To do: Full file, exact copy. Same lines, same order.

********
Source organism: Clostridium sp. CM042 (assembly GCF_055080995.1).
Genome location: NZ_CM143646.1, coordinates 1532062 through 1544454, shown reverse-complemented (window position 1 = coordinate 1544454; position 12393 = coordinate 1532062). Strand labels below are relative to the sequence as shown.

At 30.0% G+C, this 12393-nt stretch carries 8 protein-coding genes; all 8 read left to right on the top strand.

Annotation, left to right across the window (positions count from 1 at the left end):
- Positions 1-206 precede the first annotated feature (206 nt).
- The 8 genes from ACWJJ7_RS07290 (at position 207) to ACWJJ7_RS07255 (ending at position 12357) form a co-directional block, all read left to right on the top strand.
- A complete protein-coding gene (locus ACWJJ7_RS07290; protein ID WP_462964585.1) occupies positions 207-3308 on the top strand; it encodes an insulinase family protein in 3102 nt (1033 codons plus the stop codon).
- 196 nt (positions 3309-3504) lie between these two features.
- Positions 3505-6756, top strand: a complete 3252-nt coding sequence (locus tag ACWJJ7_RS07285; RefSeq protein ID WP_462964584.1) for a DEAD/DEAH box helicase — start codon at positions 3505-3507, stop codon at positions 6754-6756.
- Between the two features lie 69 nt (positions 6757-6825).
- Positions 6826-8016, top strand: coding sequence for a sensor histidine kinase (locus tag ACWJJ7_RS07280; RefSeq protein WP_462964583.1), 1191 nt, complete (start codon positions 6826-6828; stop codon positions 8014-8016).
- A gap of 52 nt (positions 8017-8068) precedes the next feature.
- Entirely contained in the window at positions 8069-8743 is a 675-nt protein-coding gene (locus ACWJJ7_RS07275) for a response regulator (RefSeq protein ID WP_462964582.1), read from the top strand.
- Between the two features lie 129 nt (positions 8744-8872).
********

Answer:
Source organism: Clostridium sp. CM042 (assembly GCF_055080995.1).
Genome location: NZ_CM143646.1, coordinates 1532062 through 1544454, shown reverse-complemented (window position 1 = coordinate 1544454; position 12393 = coordinate 1532062). Strand labels below are relative to the sequence as shown.

At 30.0% G+C, this 12393-nt stretch carries 8 protein-coding genes; all 8 read left to right on the top strand.

Annotation, left to right across the window (positions count from 1 at the left end):
- Positions 1-206 precede the first annotated feature (206 nt).
- The 8 genes from ACWJJ7_RS07290 (at position 207) to ACWJJ7_RS07255 (ending at position 12357) form a co-directional block, all read left to right on the top strand.
- A complete protein-coding gene (locus ACWJJ7_RS07290; protein ID WP_462964585.1) occupies positions 207-3308 on the top strand; it encodes an insulinase family protein in 3102 nt (1033 codons plus the stop codon).
- 196 nt (positions 3309-3504) lie between these two features.
- Positions 3505-6756, top strand: a complete 3252-nt coding sequence (locus tag ACWJJ7_RS07285; RefSeq protein ID WP_462964584.1) for a DEAD/DEAH box helicase — start codon at positions 3505-3507, stop codon at positions 6754-6756.
- Between the two features lie 69 nt (positions 6757-6825).
- Positions 6826-8016, top strand: coding sequence for a sensor histidine kinase (locus tag ACWJJ7_RS07280; RefSeq protein WP_462964583.1), 1191 nt, complete (start codon positions 6826-6828; stop codon positions 8014-8016).
- A gap of 52 nt (positions 8017-8068) precedes the next feature.
- Entirely contained in the window at positions 8069-8743 is a 675-nt protein-coding gene (locus ACWJJ7_RS07275) for a response regulator (RefSeq protein ID WP_462964582.1), read from the top strand.
- Between the two features lie 129 nt (positions 8744-8872).